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Old 12-30-2014, 01:25 PM   #1 (permalink)
Sober Alcoholic
 
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Join Date: Dec 2014
Location: northern AZ
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Turtle82/My Story


Alcohol affected my life from my earliest memories. Dad was an alcoholic who abused my mother until she left him and, in the process, my sister and me because he kept us from her. After she left, I filled her shoes in many ways becoming my sister's surrogate mother, keeping house and becoming Dad's punching bag. I was alcohol's victim before I ever tasted it.

By 17 I had my first drink and didn't stop at one continuing to blacking out. By 19 I had joined the Navy and drank my way through the nearly 4 years I was on active duty. Drinking, however, I never thought an issue since I surrounded myself with people who drank as much, if not more, than I did. No one beat anyone nor did they have to crawl across the floor to bed as I remember my father doing. That's a yardstick I always carried in my head and, so far, hadn't met anyone who behaved like he did. The spin disease of "differences rather than similarities" had already set in. I didn't know that even having these thoughts should have been a red flag. So life continued to college, marriage, having kids with alcohol always present. After I married, we were doing cocktail hour before dinner, wine with dinner then after-dinner drinks. It was just a life-style to me. I mean, wine was our hobby..... attending wine tastings, trips to vineyards where we purchased it by the case having a wine cellar and a library full of books about it from wine history and vineyards to plant grafting... the whole nine yards. Wine along with the gastronomic life was part of the culture of New Orleans where my husband and I lived. Never mind that "wine with dinner" might be two people each consuming a whole bottle of it themselves on top of the hard liquor we had consumed before dinner. And I still wasn't an alcoholic, in my mind, because I never drank, hard, around my kids waiting until they were safely tucked in bed before beginning the serious drinking ritual.

Those kids kept me a "controlled drunk" for awhile. Drinking was never a "problem" until I was a single mom raising my kids with no child support with all those stresses and wanting to drink more but still keeping it away from them. I was already finding that hard to do when the last one left the nest. And that's when my drinking really started escalating. It began innocently enough I guess with what I later deemed alcoholic co-workers encouraging me to join them for Friday Happy Hour after work that the trouble started. By then, I was in my mid-40s when a woman's body doesn't handle alcohol that well to start with, lonely without my kids, somewhat bitter toward life and scared though I didn't know it. I was pretty much a walking ball of fears that I pushed so deep I didn't know they were there but medicated with alcohol. I was afraid of life really... of people in general because I still didn't trust them from the days when no one came to help hearing my screams as my Dad beat me, winding up old and alone because I sure didn't know how to pick men or winding up a bag lady maybe due to living alone and a possible illness hitting and everything falling apart. I was never one to live one day at a time. I was always aware of what could happen tomorrow and lived with in a kind of quiet, lonely, desperation. So, loner that I was with many fears to hide, attending those Happy Hours meant I would rush home to have a couple of drinks before showing up with my "happy face" on.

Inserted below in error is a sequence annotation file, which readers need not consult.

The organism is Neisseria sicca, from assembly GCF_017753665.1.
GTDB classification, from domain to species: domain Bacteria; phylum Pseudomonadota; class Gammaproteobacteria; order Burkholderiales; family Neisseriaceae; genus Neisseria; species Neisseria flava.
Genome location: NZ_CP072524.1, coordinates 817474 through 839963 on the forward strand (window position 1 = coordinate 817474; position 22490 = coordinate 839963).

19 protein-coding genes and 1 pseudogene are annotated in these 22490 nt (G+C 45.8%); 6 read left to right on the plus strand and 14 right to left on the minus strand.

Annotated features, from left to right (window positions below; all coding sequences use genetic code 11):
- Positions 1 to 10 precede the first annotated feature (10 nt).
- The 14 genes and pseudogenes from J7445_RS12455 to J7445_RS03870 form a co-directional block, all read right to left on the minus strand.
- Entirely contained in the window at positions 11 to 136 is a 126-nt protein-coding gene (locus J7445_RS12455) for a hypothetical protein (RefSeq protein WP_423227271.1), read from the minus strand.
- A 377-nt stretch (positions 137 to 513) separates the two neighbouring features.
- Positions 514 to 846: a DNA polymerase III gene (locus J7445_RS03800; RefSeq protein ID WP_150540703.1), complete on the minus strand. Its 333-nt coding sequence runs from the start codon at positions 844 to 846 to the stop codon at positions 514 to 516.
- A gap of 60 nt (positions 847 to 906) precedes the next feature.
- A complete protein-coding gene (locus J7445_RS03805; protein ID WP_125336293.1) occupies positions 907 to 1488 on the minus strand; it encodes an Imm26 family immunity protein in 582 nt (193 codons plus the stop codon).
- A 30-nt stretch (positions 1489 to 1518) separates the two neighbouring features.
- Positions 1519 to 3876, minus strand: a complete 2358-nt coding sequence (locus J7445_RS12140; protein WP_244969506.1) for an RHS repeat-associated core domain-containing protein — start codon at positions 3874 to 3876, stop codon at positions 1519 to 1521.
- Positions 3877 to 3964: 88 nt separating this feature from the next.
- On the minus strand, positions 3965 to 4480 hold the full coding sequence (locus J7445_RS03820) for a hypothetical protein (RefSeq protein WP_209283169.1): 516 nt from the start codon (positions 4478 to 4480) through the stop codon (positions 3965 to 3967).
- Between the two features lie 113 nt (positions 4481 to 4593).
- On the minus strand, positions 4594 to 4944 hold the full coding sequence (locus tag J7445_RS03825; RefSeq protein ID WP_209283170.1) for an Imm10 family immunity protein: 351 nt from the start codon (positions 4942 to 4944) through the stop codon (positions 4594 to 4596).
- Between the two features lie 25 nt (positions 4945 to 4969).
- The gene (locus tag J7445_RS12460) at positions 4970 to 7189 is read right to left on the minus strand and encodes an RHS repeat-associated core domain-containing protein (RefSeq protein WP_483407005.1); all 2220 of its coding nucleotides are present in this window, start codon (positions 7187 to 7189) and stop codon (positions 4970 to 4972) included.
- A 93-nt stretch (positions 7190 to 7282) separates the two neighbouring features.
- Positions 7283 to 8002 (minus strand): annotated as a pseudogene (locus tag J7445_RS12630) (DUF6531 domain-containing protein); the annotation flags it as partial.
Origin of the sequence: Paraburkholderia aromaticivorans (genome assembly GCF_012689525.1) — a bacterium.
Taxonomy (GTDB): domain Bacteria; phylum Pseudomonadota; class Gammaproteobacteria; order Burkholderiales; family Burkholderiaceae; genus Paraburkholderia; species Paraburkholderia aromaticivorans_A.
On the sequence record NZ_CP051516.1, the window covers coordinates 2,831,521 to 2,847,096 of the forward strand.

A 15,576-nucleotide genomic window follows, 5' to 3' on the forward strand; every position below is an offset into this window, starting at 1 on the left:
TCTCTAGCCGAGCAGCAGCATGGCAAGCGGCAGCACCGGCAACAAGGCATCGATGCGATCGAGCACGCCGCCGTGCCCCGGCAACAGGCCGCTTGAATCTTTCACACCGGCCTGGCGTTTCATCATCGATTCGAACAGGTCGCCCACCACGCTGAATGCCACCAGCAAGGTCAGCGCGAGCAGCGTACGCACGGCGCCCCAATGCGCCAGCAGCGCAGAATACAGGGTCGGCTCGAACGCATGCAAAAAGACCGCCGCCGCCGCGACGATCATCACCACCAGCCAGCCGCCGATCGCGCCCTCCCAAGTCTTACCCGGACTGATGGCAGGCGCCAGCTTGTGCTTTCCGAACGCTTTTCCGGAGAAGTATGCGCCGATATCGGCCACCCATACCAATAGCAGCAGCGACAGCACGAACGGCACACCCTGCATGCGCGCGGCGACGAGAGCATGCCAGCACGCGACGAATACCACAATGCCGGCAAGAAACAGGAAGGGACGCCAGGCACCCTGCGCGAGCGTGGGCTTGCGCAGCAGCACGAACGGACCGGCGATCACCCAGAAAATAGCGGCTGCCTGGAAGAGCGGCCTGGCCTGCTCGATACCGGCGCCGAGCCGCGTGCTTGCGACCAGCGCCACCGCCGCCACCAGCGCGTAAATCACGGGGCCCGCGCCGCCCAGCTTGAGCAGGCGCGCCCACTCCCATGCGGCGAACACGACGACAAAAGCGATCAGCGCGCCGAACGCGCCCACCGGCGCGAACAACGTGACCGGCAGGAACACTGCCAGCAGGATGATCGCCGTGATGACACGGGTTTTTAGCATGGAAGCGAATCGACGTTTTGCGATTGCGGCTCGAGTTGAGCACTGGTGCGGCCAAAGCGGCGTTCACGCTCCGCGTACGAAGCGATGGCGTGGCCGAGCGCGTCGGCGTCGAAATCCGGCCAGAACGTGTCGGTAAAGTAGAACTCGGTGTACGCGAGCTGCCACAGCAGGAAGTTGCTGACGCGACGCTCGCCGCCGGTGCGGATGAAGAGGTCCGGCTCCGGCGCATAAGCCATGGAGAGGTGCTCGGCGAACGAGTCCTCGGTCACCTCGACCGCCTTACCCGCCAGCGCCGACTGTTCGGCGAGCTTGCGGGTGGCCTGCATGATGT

It didn't take long partying like I did until I was drinking alone at home. I had found the magic bullet to all my fears... the ones I didn't really know I had not being into much self-reflection. I would only have two drinks of my drug of choice, scotch on the rocks, alone in the evening. Yeh, that's what I told myself not facing that those two drinks were mugs of it with very few rocks that left me walking into walls on my way to bed. That went on for several years with me escalating toward my bottom, walking away from people who tried to talk to me about my "drinking problem" and jobs where my coping abilities were becoming more exhausted due to medicating my feelings when God put me right where He wanted me... in a work situation where about 80% of my co-workers were AA members. ;-) God bless my boss, an old timer AA guy, who was clever enough to talk me into going to Emotions Anonymous knowing that I could at least admit to myself that I did have an emotional coping problem. Well, by the time I completed my first assignment there, getting near the bottom of the piece of paper I was writing on and ripping it with my pencil I was so angry, I KNEW Emotions Anonymous was not for me. I mean getting THAT angry computed "I NEED A DRINK!" so I hit the scotch and, bingo!... light bulb moment... well in hind sight... there was a glimmer of truth shining through my drunken armor. So the next weeks were like in the movies while I tested that glimmer but it wasn't a movie.... it was my very real life. I began driving home from work telling myself, even out loud, I would not stop at the liquor store and finding my car parked in front of it as if it drove itself. Buying the bottles and dumping them down the drain as soon as I walked into the house. Sitting at my table with an un-tasted glass of scotch that comforted me just to pour it and a shaking hand on the phone but not being able to call AA Central. I don't remember how long that went on but it was a living hell of mental obsession and physical desire to drink.